For what its worth, I always go with Nvidia cards, especially in laptops. For some reason ATI drivers in laptops tend to self destruct every so often, especially when multiple monitors and or projectors are involved. Sometimes they aren't the fastest, other times they are. it all depends on the card and the ram they put with it.
£500 probably puts an nvidia equipped E6520 out of price range, but there are other decent solutions. you probably will have to go with an ATI video card to get into one at that range though.
You might take a look at a Dell Inspiron 15R http://configure.euro.dell.com/dellstore/config.aspx?oc=n00q1542&c=uk&l=en&s=dhs&cs=ukdhs1&model_id=inspiron-15r-n5110
Thats around your price point, and will run SWOTR or LoL adequatly.
If ou prefer to stick with HP / Compaq, and don't mind an ATI processor, try http://h40059.www4.hp.com/uk/homelaptops/product.php?id=A3C36EA&experience=direct
As far as comparing processors, there are a lot of confusing aspects, especially comparing AMD to intel these days. A good reasonably accurate list of mobile processors and how they stack up performance wise is here: http://www.notebookcheck.net/Mobile-Processors-Benchmarklist.2436.0.html
There is definitly some room for argument on a couple of their placements, but overall it gives you a decent picture of how a processor will perform. That specific list is just mobile processors. When looking at intel processors, there are three main families at the moment. The "I3" processors are the ones that tend to be at the lower end, and usually only have 2 cores and no virtual hyperthreading cores. They also usually have embedded video processors on the chip. The "I5" processors are usually quad cores, usually lack video processors on the chip, and also don't have hyperthreading. The "I7" processors are the flagship head of the line processors. Of those, there are quad cores, a few hexacores, and all of them have hyperthreading. an "I7 Extreme edition" is the top of the top tier, and usually cost around $1,000 to start.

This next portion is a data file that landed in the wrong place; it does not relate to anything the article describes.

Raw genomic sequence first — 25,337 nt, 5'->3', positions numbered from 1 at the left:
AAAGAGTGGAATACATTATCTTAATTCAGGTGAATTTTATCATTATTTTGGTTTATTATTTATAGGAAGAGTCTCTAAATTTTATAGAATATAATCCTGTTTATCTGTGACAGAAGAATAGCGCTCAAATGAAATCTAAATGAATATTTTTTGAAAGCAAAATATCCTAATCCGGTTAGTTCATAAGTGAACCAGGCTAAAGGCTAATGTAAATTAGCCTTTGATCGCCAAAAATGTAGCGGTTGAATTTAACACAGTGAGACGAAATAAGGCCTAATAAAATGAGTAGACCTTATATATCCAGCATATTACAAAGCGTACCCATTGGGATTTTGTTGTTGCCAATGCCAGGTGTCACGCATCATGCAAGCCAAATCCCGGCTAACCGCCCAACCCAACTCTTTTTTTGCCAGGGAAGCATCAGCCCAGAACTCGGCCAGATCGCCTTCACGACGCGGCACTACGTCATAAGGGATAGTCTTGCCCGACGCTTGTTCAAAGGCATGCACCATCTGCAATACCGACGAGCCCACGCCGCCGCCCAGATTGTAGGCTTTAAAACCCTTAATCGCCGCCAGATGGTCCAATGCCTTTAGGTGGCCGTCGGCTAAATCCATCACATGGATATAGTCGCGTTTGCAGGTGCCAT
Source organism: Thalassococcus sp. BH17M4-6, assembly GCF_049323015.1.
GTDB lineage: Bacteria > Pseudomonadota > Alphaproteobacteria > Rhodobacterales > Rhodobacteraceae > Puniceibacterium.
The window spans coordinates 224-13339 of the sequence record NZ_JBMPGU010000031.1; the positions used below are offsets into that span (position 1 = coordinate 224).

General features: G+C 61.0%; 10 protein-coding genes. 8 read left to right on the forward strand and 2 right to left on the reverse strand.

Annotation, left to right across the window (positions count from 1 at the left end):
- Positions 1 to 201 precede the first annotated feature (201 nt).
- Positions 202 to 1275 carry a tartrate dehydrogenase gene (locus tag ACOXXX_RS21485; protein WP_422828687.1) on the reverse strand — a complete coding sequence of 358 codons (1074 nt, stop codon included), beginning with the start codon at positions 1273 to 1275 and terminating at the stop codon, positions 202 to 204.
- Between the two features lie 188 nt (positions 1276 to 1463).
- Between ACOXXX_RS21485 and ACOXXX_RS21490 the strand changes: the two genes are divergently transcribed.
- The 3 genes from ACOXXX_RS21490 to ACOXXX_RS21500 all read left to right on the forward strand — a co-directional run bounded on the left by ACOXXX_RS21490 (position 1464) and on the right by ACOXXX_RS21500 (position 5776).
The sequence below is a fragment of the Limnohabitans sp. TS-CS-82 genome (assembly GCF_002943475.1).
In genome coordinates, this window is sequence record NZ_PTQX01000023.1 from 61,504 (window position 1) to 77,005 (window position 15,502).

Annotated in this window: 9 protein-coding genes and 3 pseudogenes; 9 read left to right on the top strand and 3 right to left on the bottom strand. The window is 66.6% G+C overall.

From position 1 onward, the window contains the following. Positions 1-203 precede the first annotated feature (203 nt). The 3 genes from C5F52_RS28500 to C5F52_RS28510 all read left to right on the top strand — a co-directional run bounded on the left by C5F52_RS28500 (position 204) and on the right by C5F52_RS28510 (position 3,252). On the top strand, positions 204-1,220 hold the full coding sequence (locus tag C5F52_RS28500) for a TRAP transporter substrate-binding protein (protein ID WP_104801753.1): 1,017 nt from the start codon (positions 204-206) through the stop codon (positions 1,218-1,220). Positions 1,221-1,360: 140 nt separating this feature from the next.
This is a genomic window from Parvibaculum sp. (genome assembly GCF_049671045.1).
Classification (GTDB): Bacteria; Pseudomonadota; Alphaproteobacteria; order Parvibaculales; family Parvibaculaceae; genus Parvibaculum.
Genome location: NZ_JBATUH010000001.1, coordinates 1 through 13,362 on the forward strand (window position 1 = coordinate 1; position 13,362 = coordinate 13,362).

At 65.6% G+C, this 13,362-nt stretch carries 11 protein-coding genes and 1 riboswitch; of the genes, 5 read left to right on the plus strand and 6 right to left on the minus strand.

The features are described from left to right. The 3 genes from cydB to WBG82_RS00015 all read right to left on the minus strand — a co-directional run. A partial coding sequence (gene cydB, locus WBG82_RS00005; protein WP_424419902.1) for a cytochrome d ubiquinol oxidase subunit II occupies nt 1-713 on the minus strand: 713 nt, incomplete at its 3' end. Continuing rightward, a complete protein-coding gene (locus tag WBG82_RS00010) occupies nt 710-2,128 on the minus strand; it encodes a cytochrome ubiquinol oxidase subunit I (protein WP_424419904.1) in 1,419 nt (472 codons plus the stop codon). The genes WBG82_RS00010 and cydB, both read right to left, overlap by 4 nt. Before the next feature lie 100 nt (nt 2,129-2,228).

Everything these days is about multiple cores. Almost all games these days including LoL and SWOTR are multi core aware, and will play better on a machine with 4 cores than on a machine with only 2. after 4 cores though, the gains start to get less and less unless the program is specifically set up to make effective use of the additional cores. Hyperthreading virtual cores aren't true cores themselves, but basically allowing your computer to reuse unallocated processor power towards a second process. In effect it basically works out to a 30%-40% boost in performance when comparing a quad core with hyperthreading I7 processor with a quad core without hyperthreading processor of equil horsepower under ideal conditions.
Realistically at your budget, you are looking at an I3, possibly an I5, or equivelent AMD processor. £650 is where the I7's start to kick in, and an upper tier gaming laptop is going to start around £800ish. I think. I'm trying to do the conversion math in my head and some of those numbers may be off a little.